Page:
Dementia Risk Raised 35% by General Anesthesia in Study

Older people who undergo general anesthesia for major surgery have a 35 percent higher risk of developing dementia later in life, according to a French study.

The findings are based on information from the Three-City Study, which included thousands of people age 65 and older in Bordeaux, Dijon and Montpellier starting in 1999. In a subpopulation of 7,008 citizens, 632 participants developed dementia over the course of the study, and those patients were more likely to have had general anesthesia than those who didn’t develop mental deterioration.

The findings support a theory that post-operative cognitive dysfunction, a common complication in elderly patients in which their thinking and memory is temporarily impaired, is associated with a higher risk of developing dementia. Previous research has suggested that some anesthetics may prompt inflammation of neural tissues, leading to early signs of Alzheimer’s disease including amyloid plaques and protein tangles in the brain.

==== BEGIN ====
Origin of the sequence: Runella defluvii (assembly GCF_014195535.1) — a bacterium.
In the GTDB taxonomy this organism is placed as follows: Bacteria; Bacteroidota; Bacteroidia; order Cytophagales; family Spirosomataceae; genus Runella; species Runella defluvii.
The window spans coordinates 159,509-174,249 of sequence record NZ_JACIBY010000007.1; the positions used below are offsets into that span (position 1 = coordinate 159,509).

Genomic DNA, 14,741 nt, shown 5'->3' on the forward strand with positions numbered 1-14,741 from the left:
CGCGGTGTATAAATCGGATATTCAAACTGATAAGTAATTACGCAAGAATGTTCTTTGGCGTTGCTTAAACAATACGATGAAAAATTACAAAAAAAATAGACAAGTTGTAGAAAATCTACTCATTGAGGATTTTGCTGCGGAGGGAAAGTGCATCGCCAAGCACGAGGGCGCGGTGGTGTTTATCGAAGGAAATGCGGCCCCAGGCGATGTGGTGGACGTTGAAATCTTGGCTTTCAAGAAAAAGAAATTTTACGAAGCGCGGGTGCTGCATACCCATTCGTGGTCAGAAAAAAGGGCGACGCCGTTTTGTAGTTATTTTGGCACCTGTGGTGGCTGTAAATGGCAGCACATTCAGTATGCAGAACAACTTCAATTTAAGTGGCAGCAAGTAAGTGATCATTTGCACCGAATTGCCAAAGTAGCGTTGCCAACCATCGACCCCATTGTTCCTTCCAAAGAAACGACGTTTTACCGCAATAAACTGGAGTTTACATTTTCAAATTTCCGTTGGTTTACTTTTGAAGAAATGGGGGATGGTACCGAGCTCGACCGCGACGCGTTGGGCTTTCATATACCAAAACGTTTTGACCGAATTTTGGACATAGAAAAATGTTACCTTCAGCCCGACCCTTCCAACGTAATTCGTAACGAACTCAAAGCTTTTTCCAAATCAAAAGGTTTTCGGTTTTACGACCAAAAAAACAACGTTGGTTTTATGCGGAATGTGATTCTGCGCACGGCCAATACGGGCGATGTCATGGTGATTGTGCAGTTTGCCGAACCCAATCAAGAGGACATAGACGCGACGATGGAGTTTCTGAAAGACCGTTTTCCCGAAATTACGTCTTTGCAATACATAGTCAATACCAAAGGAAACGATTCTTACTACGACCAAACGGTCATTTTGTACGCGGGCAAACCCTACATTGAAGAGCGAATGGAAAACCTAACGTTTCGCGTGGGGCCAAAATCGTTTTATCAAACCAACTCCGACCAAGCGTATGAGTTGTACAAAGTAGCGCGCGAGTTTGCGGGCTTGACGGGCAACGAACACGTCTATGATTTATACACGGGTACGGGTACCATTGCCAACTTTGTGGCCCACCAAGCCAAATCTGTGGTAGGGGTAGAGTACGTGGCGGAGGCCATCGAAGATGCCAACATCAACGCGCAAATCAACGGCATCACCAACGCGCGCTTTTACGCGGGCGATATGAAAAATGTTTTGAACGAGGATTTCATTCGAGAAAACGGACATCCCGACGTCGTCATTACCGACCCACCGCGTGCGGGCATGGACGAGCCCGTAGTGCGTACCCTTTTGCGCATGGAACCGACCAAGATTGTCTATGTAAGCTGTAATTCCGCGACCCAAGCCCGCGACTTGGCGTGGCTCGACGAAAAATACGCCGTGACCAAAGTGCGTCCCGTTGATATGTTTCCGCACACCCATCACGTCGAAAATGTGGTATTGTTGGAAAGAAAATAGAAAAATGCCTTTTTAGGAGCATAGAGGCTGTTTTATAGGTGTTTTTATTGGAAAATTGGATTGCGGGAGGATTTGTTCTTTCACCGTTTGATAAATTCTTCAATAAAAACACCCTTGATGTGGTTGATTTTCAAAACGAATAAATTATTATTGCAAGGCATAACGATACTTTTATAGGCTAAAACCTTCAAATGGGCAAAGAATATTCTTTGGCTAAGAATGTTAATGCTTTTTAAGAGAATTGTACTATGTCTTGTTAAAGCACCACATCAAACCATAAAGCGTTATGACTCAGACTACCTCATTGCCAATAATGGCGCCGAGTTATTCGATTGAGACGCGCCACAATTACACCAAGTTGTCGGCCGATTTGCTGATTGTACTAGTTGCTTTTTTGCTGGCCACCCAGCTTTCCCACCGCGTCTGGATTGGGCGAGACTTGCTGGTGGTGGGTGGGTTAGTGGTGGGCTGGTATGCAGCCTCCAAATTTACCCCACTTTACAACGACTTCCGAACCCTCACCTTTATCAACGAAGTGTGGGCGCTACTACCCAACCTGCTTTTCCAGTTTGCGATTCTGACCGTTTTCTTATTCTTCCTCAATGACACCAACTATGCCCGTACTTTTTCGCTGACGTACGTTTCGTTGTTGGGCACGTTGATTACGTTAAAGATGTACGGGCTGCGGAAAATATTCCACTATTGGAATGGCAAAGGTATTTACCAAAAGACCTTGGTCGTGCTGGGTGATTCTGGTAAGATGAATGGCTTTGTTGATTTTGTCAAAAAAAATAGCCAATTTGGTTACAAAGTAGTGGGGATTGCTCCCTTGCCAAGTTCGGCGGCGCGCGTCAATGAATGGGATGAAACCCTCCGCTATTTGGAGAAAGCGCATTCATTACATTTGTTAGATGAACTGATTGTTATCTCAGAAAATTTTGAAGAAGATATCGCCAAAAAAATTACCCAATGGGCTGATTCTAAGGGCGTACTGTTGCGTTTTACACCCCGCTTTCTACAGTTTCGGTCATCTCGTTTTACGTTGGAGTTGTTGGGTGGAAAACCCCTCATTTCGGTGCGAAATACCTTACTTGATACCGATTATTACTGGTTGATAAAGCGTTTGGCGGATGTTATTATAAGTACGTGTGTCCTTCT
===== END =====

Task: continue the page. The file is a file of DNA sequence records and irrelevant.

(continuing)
“Recognition of post-operative cognitive dysfunction is essential in the perioperative management of elderly patients,” Francois Sztark, the lead researcher and an anesthesiologist at the University of Bordeaux, said in a statement. “A long-term follow-up of these patients should be planned.”

The study results will be presented at the annual meeting of the European Society of Anaesthesiology, which begins today in Barcelona.

To contact the reporter on this story: Kristen Hallam in London at khallam@bloomberg.net

To contact the editor responsible for this story: Phil Serafino at pserafino@bloomberg.net

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